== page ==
Parent Participation in School Programs


How Can Parents Help?

Helping with class activities is a valuable way for parents to help in our school. From Kindergarten to Grade 6, parents can become directly involved as teacher's helpers, to supervise group activities such as art, sewing, cooking, carpentry, storytelling, reading, writing, outdoor activities, computer work and daily routines.

For Parent Help to be most effective, teachers need to know when parents are prepared to come so that a roster can be made and times confirmed with parents. When a helper is expected, the teacher plans for one or two extra activities, so we ask parents to try and notify the school early if they are unable to attend.

Signing in is now a department requirement. When supporting your child's classroom, please sign 'in' and 'out' the 'Volunteers Register' located in the front office.

In the past, parents who have been unable to participate in the roster system have been welcome to call in at their convenience, however because of certain classroom programs, library, music and physical education; this has sometimes proved unsatisfactory to parents, children and teachers. If unrostered parents find they are free and wish to become involved, please contact the school to see if a suitable time can be arranged.

We really enjoy having parents and carers help out by participating in class excursions. It is crucial that from this point, all adults who help, have a Working With Vulnerable People Registration (please see link below if you do not have a current registration). This will mean that adults who are working with our children are fine to accompany them on excursions. It will also provide parents who can't be there with peace of mind with regard to their children's supervision.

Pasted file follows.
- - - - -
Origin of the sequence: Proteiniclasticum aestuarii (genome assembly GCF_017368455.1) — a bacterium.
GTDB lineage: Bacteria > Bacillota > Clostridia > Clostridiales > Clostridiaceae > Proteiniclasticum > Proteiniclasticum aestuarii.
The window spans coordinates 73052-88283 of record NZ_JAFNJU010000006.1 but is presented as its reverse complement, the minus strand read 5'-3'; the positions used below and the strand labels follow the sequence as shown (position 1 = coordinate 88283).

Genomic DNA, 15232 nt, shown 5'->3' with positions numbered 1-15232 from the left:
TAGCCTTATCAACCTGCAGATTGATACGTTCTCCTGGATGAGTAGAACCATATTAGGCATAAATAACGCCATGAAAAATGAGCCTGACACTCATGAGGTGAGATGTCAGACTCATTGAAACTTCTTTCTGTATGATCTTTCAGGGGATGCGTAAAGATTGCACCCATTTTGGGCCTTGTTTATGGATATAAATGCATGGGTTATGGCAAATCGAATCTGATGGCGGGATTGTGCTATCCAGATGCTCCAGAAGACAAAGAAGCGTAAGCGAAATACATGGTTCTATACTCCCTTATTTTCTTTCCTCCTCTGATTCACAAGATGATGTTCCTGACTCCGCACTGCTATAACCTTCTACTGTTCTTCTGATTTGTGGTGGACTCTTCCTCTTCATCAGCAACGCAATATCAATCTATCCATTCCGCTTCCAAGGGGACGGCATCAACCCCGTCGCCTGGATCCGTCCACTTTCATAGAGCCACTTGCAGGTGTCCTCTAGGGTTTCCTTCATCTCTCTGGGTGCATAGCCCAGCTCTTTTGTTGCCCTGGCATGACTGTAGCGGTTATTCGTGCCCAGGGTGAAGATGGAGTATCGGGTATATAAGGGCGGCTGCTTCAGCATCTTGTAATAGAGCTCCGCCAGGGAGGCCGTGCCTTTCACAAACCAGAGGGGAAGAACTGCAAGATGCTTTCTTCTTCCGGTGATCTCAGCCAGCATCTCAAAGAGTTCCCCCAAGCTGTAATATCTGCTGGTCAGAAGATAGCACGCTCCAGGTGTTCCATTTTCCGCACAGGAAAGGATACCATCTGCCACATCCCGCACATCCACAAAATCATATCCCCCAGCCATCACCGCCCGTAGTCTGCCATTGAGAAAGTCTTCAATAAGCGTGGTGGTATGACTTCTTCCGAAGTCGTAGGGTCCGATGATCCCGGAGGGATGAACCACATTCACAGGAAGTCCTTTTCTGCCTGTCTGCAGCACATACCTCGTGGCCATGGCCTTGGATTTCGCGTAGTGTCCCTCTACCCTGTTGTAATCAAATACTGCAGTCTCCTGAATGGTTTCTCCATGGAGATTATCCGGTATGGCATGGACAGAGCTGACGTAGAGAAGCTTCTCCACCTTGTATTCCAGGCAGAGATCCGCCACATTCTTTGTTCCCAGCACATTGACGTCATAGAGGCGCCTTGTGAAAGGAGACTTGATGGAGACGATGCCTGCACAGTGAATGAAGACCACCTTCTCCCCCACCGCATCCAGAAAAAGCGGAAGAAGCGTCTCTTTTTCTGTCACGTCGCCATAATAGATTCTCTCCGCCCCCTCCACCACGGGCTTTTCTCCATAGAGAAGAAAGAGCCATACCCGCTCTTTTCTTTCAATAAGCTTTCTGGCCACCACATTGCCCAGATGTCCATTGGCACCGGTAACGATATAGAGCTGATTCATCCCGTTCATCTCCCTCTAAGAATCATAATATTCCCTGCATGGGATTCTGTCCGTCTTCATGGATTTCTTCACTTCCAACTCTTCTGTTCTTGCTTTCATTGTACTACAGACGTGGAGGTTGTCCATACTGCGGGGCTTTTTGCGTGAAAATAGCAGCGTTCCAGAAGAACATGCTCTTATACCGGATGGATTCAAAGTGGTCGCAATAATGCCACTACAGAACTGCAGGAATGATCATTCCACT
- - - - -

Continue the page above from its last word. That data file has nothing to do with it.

http://www.justice.tas.gov.au/working_with_children

Points for Parents Working in the School

Please remember:
  • A child can learn a lot from making mistakes, so mistakes should be treated as learning experiences.
  • Parents are the child's first teacher. A child learns best when parents, teachers and child work together.
  • There are stages at which each child can and will learn more easily. All children are working at levels at which they can cope and also have appropriate challenges.
  • Children like to talk. They like adults to talk with them and answer their questions fully, not just a 'yes' or 'no'.
  • Listen to children. Encourage them to talk to you about their experiences.

Please avoid:

  • Discussing other children's progress and behaviour with friends or neighbours.
  • Comparing classroom operation, as teachers approach their tasks as individuals.
  • Working with your child for long periods - work with other children or other groups of children for some of the time.
  • Interrupting your child if he/she is working with another adult.
  • Doing the tasks for the children

Please note: The entire school site is a "Smoke Free Zone"